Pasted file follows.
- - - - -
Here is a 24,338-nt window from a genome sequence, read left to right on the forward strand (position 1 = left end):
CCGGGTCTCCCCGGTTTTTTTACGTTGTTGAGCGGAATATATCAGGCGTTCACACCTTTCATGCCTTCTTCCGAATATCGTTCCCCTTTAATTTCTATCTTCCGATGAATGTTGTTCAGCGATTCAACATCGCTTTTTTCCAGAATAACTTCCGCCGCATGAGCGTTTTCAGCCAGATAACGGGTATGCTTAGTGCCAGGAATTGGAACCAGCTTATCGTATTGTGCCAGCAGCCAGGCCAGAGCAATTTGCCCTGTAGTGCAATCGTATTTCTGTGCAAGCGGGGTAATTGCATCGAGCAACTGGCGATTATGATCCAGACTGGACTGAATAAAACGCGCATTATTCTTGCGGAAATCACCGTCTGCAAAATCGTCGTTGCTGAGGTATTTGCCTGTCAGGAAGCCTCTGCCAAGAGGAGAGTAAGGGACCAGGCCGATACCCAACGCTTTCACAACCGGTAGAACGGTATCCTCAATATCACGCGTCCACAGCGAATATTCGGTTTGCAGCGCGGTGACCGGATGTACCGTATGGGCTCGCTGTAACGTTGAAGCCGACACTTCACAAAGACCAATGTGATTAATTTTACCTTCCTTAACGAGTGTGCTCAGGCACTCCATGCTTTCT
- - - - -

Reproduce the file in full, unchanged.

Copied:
Here is a 24,338-nt window from a genome sequence, read left to right on the forward strand (position 1 = left end):
CCGGGTCTCCCCGGTTTTTTTACGTTGTTGAGCGGAATATATCAGGCGTTCACACCTTTCATGCCTTCTTCCGAATATCGTTCCCCTTTAATTTCTATCTTCCGATGAATGTTGTTCAGCGATTCAACATCGCTTTTTTCCAGAATAACTTCCGCCGCATGAGCGTTTTCAGCCAGATAACGGGTATGCTTAGTGCCAGGAATTGGAACCAGCTTATCGTATTGTGCCAGCAGCCAGGCCAGAGCAATTTGCCCTGTAGTGCAATCGTATTTCTGTGCAAGCGGGGTAATTGCATCGAGCAACTGGCGATTATGATCCAGACTGGACTGAATAAAACGCGCATTATTCTTGCGGAAATCACCGTCTGCAAAATCGTCGTTGCTGAGGTATTTGCCTGTCAGGAAGCCTCTGCCAAGAGGAGAGTAAGGGACCAGGCCGATACCCAACGCTTTCACAACCGGTAGAACGGTATCCTCAATATCACGCGTCCACAGCGAATATTCGGTTTGCAGCGCGGTGACCGGATGTACCGTATGGGCTCGCTGTAACGTTGAAGCCGACACTTCACAAAGACCAATGTGATTAATTTTACCTTCCTTAACGAGTGTGCTCAGGCACTCCATGCTTTCT